Crinoline Help and Facts!

tammytutterow crinoline rosettes

I am hearing from several readers that they are having a hard time finding crinoline like I used in the Rosette Posies and Crinoline Tattered Roses (the printable version is here: tutorials.  I think part of the problem comes down to two things- fabric store employees who are not totally sure of what crinoline is and also that it seems to have become kind of a generic term for any kind of petticoat material.  Cotton is they key, you want cotton, not acrylic or polyester.

A blog reader (thank you Mary!) shared with me that her local Joann’s had crinoline in the area near the felt and that it has a stock number of #1491265.  The photo above is the end of the bolt information from my local Joann’s store for crinoline and buckram.  At my local Joann’s, the crinoline is in a section with other white utility fabrics, like the fabric that you put on the bottom of footie pajamas.  Joann’s online shows two different fabrics when you search for crinoline.  One is acrylic (which to me makes it a tulle) and the other is cotton crinoline.  You can find it online here: crinoline at

By the way, I am mentioning Joann’s a lot because that is where I buy the crinoline that I used in the tutorials.  I have an awesome independent locally owned fabric store that also carries it.  They stock it near the special occasion fabric. Local stores usually have very knowledgeable sales people, so if you have a local fabric store, give them a try.  With a google search for “cotton crinoline” I found crinoline online at Vogue Fabric Store.  I am not familiar with the store, but what they show in the photo is consistent with what I use and the price is also in line with Joann’s price.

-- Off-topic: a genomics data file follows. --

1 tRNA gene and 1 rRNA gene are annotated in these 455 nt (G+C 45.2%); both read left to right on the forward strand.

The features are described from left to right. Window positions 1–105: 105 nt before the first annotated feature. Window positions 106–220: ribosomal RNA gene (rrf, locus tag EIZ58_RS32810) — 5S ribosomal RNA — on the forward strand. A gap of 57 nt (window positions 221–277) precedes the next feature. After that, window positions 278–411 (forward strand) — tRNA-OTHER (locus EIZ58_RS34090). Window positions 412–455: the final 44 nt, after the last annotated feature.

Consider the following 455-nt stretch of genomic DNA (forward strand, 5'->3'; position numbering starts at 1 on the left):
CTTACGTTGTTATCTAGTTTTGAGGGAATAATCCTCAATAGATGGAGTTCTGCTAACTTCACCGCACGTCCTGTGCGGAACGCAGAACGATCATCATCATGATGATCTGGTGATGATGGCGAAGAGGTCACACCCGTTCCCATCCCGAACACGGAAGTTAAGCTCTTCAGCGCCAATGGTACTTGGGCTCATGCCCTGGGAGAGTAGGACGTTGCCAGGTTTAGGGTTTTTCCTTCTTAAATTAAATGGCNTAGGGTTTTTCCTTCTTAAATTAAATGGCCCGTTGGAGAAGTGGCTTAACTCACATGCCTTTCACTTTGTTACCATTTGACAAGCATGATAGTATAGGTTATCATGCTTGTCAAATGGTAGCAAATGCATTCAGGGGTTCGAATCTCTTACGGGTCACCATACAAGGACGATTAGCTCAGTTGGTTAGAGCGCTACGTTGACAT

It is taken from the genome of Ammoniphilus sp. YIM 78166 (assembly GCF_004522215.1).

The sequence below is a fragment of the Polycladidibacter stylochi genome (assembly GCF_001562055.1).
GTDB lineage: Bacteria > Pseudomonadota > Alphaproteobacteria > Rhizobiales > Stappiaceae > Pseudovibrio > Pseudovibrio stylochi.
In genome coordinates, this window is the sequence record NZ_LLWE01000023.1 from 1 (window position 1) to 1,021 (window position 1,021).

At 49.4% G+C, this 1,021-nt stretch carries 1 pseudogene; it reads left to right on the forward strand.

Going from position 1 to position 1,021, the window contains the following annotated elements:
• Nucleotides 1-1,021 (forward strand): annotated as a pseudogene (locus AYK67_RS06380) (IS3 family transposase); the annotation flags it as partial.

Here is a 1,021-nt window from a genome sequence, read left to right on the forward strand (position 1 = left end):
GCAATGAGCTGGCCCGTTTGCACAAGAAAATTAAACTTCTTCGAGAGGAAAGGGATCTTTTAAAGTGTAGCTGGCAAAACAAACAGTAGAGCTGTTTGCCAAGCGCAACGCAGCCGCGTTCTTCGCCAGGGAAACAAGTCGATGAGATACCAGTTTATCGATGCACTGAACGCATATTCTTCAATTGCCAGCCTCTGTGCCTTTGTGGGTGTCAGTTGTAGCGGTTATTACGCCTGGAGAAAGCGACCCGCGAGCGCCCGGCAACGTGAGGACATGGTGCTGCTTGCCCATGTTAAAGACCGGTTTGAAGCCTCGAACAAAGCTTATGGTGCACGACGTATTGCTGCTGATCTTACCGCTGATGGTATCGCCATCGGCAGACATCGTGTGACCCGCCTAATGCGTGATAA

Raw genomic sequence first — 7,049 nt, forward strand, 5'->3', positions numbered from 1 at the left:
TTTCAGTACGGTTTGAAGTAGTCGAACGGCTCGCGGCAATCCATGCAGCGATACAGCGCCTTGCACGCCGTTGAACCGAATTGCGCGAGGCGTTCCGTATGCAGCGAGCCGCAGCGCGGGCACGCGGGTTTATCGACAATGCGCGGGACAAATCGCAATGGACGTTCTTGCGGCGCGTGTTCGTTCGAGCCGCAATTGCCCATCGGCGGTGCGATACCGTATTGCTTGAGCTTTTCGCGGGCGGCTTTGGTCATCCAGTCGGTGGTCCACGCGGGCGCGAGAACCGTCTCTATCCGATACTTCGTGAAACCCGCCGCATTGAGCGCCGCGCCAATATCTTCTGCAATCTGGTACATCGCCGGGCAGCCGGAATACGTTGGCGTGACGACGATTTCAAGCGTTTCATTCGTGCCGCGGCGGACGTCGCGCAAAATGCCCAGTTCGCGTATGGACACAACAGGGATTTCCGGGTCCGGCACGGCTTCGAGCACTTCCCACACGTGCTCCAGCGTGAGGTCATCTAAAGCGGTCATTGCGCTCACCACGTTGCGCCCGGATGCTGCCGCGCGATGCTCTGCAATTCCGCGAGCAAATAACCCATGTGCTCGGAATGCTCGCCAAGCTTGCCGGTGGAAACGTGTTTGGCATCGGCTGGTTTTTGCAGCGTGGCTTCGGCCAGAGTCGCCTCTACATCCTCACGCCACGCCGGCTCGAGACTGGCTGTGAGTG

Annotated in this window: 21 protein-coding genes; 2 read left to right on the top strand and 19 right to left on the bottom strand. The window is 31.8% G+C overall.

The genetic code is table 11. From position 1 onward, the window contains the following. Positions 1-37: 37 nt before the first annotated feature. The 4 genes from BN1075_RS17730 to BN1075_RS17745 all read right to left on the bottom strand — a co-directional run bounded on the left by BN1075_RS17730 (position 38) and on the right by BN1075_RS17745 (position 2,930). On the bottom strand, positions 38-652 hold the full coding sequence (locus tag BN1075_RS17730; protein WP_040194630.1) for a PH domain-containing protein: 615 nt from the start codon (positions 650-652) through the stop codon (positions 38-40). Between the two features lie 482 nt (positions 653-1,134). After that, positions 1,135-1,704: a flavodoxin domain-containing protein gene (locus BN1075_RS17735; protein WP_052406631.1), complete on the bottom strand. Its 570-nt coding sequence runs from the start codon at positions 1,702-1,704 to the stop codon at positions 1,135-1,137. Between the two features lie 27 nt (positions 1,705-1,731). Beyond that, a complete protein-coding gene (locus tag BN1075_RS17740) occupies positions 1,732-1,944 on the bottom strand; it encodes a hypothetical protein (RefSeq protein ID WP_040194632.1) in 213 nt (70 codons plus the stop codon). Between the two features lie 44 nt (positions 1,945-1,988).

{shown cotton crinoline: photo courtesy of Vogue Fabrics}

When you find the cotton, you will probably find two similar fabrics- crinoline and buckram, which is what is shown in my photo above.  I have added photos here to try to show the difference between the two.  Both are cotton and white and both have a square weave that you can see through.  The buckram weave is bigger and the threads making the weave are thicker than the thinner threads and tighter weave of the crinoline.  Another difference is the stiffness of both.  Buckram is very stiff.  It is often used in millinery arts for shaping and form.  The crinoline will be stiff, but very bendable and pliable.  Crinoline will work for either of the flower tutorials, buckram though, because it is so stiff, will really only work for the Crinoline Tattered Roses tutorial.  (I haven’t tried it, but I don’t think the rosette strip die will cut the buckram.)  The product that is applied to the fabric to stiffen it will resist dying somewhat.  Because crinoline has a light coating, it will dye uniformly but slightly lighter than the color of your dye.  Buckram will dye, but it will be less uniform in color, more stiffener on it means more resist.  I personally like that because it creates color variation from only one color of dye.


{shown cotton buckram: photo courtesy of Vogue Fabrics}